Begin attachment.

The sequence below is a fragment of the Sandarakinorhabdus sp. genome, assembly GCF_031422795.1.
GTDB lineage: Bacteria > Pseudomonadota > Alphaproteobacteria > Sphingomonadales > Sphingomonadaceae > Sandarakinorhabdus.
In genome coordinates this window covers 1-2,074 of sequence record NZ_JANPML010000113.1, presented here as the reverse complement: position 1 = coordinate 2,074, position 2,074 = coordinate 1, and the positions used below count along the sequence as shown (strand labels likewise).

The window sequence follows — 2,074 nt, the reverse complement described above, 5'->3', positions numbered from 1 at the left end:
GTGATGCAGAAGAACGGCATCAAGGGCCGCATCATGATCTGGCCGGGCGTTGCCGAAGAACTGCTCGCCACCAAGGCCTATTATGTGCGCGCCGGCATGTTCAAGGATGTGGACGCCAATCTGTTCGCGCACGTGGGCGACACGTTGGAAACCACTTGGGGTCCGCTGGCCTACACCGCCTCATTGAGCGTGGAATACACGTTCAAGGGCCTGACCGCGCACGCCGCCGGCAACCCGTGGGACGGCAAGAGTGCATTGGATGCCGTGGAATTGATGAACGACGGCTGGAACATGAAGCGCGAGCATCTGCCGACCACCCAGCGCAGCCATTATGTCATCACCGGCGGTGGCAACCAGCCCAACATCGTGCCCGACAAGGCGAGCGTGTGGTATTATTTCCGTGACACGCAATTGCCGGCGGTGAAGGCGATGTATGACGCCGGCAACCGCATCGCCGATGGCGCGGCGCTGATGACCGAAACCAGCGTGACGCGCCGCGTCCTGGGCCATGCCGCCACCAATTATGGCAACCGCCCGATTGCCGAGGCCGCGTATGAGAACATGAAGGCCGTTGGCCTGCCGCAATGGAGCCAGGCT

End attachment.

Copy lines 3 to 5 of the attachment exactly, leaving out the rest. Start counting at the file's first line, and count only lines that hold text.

In genome coordinates this window covers 1-2,074 of sequence record NZ_JANPML010000113.1, presented here as the reverse complement: position 1 = coordinate 2,074, position 2,074 = coordinate 1, and the positions used below count along the sequence as shown (strand labels likewise).

The window sequence follows — 2,074 nt, the reverse complement described above, 5'->3', positions numbered from 1 at the left end:
GTGATGCAGAAGAACGGCATCAAGGGCCGCATCATGATCTGGCCGGGCGTTGCCGAAGAACTGCTCGCCACCAAGGCCTATTATGTGCGCGCCGGCATGTTCAAGGATGTGGACGCCAATCTGTTCGCGCACGTGGGCGACACGTTGGAAACCACTTGGGGTCCGCTGGCCTACACCGCCTCATTGAGCGTGGAATACACGTTCAAGGGCCTGACCGCGCACGCCGCCGGCAACCCGTGGGACGGCAAGAGTGCATTGGATGCCGTGGAATTGATGAACGACGGCTGGAACATGAAGCGCGAGCATCTGCCGACCACCCAGCGCAGCCATTATGTCATCACCGGCGGTGGCAACCAGCCCAACATCGTGCCCGACAAGGCGAGCGTGTGGTATTATTTCCGTGACACGCAATTGCCGGCGGTGAAGGCGATGTATGACGCCGGCAACCGCATCGCCGATGGCGCGGCGCTGATGACCGAAACCAGCGTGACGCGCCGCGTCCTGGGCCATGCCGCCACCAATTATGGCAACCGCCCGATTGCCGAGGCCGCGTATGAGAACATGAAGGCCGTTGGCCTGCCGCAATGGAGCCAGGCT